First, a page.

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Thread: glock 3.5 trigger connector

  1. #1
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    Default glock 3.5 trigger connector

    I just got a glock 23. i was thinking of getting the 3.5 trigger connectore put in it. Does it really lower the poundage down to 3.5? Have anyone had this done? Tell what you think of it, if you have had it done. Thanks

  2. #2
    New member elkbustr's Avatar
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    Default 3.5

    I put the connector in my Glock 21. I can't tell much difference other than the 3.5 jus feels smoother. They are probably more valuable to a competition shooter than just an occasional shooter like me.

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    Member stevelyn's Avatar
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    Default

    You'd probably get just as much benefit by polishing the contact surfaces of the stock trigger and striker as you would get with the 3.5# trigger connector and you get to keep the original spec Glock part as a bonus.
    Now what ?

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    Member ADUKHNT's Avatar
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    Default

    I put 3.5's in both of my Glocks and love them. It is so fast and easy to do and there is no perminate mods to the guns so you can always go back to factory in less than a minute.

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    Member danattherock's Avatar
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    Default Something to consider...

    I would give some thought before tinkering with the most reliable pistol ever made. That is of course assuming you don't have a very specific reason for doing so. Many people that I have talked with that customized the Glock wished they had left the gun in its stock configuration. Reliability and safety are the first two reasons. I got a Glock 35 two years back and read up on the upgrades for it. I could have rebuilt the darn thing. So many cool upgrades out there. Competition barrels and such were of great interest to me. Ulitmately, I decided to leave the gun along. It is the most accurate gun I own and works flawlessly. If it ain't broke, don't fix it.
    The two loudest sounds known to man: a gun that goes bang when it is supposed to go click and a gun that goes click when it is supposed to go bang.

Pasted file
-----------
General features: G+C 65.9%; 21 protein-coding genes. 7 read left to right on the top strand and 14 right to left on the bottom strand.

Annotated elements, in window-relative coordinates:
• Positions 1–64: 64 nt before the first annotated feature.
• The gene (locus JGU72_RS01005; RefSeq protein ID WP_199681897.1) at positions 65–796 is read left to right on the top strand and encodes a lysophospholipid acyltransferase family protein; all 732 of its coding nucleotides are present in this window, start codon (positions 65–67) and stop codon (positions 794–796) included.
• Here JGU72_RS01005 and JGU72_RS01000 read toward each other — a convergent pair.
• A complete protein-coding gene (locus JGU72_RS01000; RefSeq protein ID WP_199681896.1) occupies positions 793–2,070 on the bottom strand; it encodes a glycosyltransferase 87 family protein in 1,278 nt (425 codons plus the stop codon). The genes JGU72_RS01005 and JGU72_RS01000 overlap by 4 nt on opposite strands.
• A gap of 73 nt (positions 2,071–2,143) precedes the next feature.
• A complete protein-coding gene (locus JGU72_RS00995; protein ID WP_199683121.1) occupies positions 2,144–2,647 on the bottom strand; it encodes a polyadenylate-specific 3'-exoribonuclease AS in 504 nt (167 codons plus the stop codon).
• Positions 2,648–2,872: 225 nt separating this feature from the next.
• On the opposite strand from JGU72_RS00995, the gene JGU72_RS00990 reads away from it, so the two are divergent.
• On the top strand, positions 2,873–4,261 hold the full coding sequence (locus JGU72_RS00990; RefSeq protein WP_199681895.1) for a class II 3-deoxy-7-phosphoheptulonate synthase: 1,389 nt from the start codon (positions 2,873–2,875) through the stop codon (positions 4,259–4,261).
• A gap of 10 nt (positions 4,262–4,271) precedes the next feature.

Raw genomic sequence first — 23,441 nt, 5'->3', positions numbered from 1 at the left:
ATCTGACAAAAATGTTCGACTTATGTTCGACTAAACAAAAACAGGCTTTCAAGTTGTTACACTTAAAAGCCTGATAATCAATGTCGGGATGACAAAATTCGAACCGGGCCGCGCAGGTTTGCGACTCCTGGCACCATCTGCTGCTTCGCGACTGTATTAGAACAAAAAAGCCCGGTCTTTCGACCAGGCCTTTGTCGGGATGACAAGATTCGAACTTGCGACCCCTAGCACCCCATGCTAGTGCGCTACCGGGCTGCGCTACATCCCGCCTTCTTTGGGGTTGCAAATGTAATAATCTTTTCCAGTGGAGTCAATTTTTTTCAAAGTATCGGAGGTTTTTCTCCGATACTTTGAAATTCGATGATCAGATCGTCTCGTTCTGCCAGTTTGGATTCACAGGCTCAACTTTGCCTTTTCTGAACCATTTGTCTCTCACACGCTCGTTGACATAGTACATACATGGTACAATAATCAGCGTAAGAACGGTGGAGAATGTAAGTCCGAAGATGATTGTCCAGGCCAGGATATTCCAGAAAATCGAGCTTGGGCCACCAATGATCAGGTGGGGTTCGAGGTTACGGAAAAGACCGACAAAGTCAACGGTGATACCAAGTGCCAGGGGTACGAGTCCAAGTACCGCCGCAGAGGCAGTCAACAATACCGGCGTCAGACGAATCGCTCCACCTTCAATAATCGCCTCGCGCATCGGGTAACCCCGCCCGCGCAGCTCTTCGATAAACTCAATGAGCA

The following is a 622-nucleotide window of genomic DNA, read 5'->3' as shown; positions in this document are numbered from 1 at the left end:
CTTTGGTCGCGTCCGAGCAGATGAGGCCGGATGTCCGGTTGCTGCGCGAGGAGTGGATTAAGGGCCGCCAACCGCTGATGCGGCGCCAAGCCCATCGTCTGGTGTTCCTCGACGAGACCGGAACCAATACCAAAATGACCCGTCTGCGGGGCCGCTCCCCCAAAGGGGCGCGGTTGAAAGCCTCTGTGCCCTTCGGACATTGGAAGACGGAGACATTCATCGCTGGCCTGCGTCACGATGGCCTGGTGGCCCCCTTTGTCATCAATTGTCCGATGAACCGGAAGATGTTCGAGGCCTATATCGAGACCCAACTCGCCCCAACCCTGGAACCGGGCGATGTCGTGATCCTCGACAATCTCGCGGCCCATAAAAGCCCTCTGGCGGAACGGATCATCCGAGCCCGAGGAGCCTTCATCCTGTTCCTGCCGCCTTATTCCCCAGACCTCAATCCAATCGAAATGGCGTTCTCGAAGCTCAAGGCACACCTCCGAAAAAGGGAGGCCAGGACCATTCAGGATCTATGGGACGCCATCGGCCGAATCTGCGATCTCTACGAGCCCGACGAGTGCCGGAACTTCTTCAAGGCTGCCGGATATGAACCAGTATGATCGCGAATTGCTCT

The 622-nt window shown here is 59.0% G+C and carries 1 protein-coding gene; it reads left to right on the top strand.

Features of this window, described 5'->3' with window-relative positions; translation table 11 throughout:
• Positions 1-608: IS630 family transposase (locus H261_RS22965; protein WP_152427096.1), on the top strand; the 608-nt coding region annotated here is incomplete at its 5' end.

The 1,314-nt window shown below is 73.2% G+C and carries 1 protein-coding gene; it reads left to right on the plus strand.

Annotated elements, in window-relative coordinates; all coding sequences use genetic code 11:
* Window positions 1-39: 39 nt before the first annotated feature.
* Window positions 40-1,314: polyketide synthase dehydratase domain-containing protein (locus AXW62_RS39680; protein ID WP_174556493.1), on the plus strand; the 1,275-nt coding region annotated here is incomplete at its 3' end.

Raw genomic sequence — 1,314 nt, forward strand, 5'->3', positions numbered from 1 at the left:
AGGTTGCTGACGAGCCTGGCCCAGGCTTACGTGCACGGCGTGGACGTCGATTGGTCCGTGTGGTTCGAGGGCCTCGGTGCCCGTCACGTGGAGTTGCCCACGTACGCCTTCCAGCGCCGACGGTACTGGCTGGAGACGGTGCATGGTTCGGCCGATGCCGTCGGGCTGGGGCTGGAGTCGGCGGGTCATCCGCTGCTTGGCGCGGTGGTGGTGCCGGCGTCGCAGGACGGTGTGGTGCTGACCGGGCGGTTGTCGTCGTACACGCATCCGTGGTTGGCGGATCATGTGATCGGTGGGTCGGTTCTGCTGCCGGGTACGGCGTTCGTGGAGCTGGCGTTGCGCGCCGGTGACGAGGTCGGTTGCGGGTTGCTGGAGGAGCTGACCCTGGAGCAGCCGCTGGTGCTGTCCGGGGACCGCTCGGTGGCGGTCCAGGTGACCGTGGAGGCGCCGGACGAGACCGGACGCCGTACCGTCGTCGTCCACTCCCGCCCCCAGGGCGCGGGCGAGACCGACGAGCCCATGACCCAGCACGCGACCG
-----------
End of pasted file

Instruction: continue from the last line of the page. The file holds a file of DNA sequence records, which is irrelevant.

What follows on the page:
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    Member pinehavensredrocket's Avatar
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    Default glock trigger

    i am a glock armorer, and can recommend the 3.5# connector to improve your shooting. this requires a "switch-out" of parts and no gunsmithing to add to cost or resale issues.

    a grip plug and extended slide release is handy too!

    quality parts can be found with glock, brownells, or even eBay.

    good luck!

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    Default

    Quote Originally Posted by pinehavensredrocket View Post
    i am a glock armorer, and can recommend the 3.5# connector to improve your shooting. this requires a "switch-out" of parts and no gunsmithing to add to cost or resale issues.

    a grip plug and extended slide release is handy too!

    quality parts can be found with glock, brownells, or even eBay.

    good luck!
    +1! May I add that along with these that I switched out the stock sights on my G20 to the Heine/Dawson F/O combo for additional "improvement" in sight acquisition/accuracies. I am awaiting from Lone Wolf the Long Slide that should be out "hopefully" in the near future for my G20, the 6" KKM hunting bbl. is goofy looking in the stock slide.

    Bottom line as many have said-the Glock just works in its original design. Gaston knew what he was doing with his desire of a lightweight high capacity and fully functionable and reliable auto pistol-a great creation!

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    Member JOAT's Avatar
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    Default Caution

    If this is a self defense or CCW gun, do NOT lighten the trigger. If you ever had to use it, this will come back to haunt you in court.

    If this is purely a recreational or competition shooter, then changing the connector is fine. However, unless you are also going to do the complete trigger bar polishing job at the same time, simply dropping in the 3.5 is just wasted effort and you'll realize little gain.

    One of the best "tactical" trigger jobs involves a complete polish, 3.5# connector, and the NY 8# trigger spring. The coupling of the 3.5 connector with the NY spring gives a baby smooth and consistent 5# pull. Maintaining the factory pull prevents the "hair trigger" attacks in the court room.